Mary Quant is the pinnacle of 60s youth culture, revolutionising fashion and culture in a decade known for change. The V&A’s current exhibition honouring her both acts as a frozen capsule and transcends linear time. The exhibition’s historicism plays out through transporting you to her original BAZAAR shop in Knightsbridge, gazing into its shop window. The mannequins have playful poses, with some lying on the floor and jumping through the air, and hold eccentric props that Quant used herself – most notably a red lobster attached to a gold chain. This encouraged the exhibition’s engagement with visitors, replicating Quant’s vital and innovative interaction with the customer. Continue reading Review: Mary Quant at the V&A
When will it end? When will we get bored? When will we finally learn to celebrate Meghan Markle and the work she does, and give her credit where it is due? Yet again, this past week HRH Duchess of Sussex has made headlines with the release of the ever-anticipated September issue of British Vogue. This year she has guest edited the edition with Edward Enninful, current editor of the publication. Last month, scandal surrounded her choice to protect her child and friends’ privacy in not releasing the names of Archie’s godparents; this month, her call for kindness and positivity has gathered ample criticism. This scrutiny of Meghan, the charitable and kind work she does and the decisions she makes about her family are becoming old and dull news. Yes, she is female, yes, she is of mixed heritage and yes, her former career was as an actress but like it or not she is now a member of the British Royal Family. In guest editing the September issue of Vogue she has used her platform to deliver what is ultimately a message of, as Bryony Gordon wrote in her column for The Telegraph, “be kind, help people less fortunate than you, try and do the right thing, and by the way: you’re lovely just as you are”. Continue reading Meghan Markle X Vogue: A Collaboration to Celebrate.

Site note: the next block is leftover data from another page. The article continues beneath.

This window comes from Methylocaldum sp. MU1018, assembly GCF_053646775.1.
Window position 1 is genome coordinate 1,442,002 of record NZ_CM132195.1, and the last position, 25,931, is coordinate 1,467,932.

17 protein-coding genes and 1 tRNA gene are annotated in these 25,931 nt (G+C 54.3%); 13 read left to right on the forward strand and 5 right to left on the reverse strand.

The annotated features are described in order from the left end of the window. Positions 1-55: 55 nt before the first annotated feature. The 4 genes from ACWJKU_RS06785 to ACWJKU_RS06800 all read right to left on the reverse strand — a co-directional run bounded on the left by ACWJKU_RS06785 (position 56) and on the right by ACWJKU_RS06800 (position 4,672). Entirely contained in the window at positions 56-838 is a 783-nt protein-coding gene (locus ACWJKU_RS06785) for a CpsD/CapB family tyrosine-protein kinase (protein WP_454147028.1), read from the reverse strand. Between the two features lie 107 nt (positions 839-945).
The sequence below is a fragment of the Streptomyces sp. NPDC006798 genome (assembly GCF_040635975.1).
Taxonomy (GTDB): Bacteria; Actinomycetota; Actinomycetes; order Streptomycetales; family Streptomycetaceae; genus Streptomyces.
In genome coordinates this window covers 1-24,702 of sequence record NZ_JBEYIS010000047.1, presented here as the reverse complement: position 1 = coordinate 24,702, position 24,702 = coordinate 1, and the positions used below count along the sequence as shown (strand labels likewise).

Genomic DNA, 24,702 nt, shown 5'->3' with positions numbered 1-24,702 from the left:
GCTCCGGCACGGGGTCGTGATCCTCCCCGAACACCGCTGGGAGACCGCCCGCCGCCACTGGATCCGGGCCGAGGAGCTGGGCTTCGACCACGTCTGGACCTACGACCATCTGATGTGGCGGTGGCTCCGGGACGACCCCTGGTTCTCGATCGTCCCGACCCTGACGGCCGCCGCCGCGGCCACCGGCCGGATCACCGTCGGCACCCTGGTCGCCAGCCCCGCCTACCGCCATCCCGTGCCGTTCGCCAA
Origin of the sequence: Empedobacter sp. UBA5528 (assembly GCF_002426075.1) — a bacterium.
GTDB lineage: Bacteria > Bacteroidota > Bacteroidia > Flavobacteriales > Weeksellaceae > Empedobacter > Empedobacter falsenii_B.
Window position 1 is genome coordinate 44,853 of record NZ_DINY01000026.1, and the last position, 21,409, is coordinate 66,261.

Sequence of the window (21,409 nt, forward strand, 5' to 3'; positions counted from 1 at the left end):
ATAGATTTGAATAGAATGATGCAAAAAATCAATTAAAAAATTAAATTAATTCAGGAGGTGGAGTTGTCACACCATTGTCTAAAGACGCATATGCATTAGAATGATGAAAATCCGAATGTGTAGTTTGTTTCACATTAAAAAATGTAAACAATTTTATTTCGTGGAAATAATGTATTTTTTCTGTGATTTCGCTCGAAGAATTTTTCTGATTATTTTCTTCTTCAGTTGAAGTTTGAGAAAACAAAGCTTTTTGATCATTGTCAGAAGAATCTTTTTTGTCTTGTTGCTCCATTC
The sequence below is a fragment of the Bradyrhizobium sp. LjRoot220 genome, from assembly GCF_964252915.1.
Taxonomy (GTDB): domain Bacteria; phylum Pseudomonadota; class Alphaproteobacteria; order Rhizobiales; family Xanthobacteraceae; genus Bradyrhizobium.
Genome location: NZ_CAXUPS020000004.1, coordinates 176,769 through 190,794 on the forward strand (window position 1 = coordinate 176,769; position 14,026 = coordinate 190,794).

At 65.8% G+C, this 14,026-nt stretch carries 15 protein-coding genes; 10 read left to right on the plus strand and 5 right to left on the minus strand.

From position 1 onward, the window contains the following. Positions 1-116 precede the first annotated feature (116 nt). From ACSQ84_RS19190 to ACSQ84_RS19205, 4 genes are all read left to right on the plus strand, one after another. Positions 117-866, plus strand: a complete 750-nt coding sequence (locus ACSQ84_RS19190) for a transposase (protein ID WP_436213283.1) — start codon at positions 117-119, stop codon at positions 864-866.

A blistered boiled egg, and two slices of toast. This is how it begins, every morning. It is how it shall continue, every morning. Put a fresh bowl of water out for the dog, reapply lipstick and double lock the front door. Get on the tube, and stare at the yellow line, rushing out of sight. Continue reading “Casual Nihilism”
“In spite of it all, people have a need to couple. Even when they’re being destroyed, they’re still coupling. The Ballad of Sexual Dependency starts and ends with this premise, but in between there is the question of as to why there is this need to couple and why it is so difficult.” – Nan Goldin (1986) Continue reading Nan Goldin at the Tate Modern
Reading this extraordinarily perceptive novel in my garden during the July heat wave, the cover gradually fading in the sunlight and the pages getting crumpled by my fingers greasy with sun cream, I was absorbed into the world of Penelope Lively’s book: one simmering with barely contained emotions and the heat of an extreme English summertime. At just under 200 pages this book is no … Continue reading Review: Heat Wave by Penelope Lively
This summer, I was lucky enough to spend 10 days with my family in southern/central California for a truly memorable holiday. Before this trip, I’d only ever experienced one transatlantic flight, so even the idea of a 10 hour flight and arriving in the United States excited me. There’s something indescribably magical about long flights, much as they may be inconvenient (and result in lack of sleep)!
We made 4 stops on our trip: San Francisco, Napa, Yosemite and Carmel-By-The-Sea. Continue reading Postcards From Abroad: California 2.0
The intention of an email recently sent by Anytime Fitness to one of its customers (see below) was to be ‘funny’, it however sought to do this by saying that if you can pinch any inch of your body, you are ‘fat’. The email painted a picture of a warm summer’s day, which you apparently have to look skinny to enjoy. It is through ill-attempted, … Continue reading Pressure vs Positivity: Body Image on Campus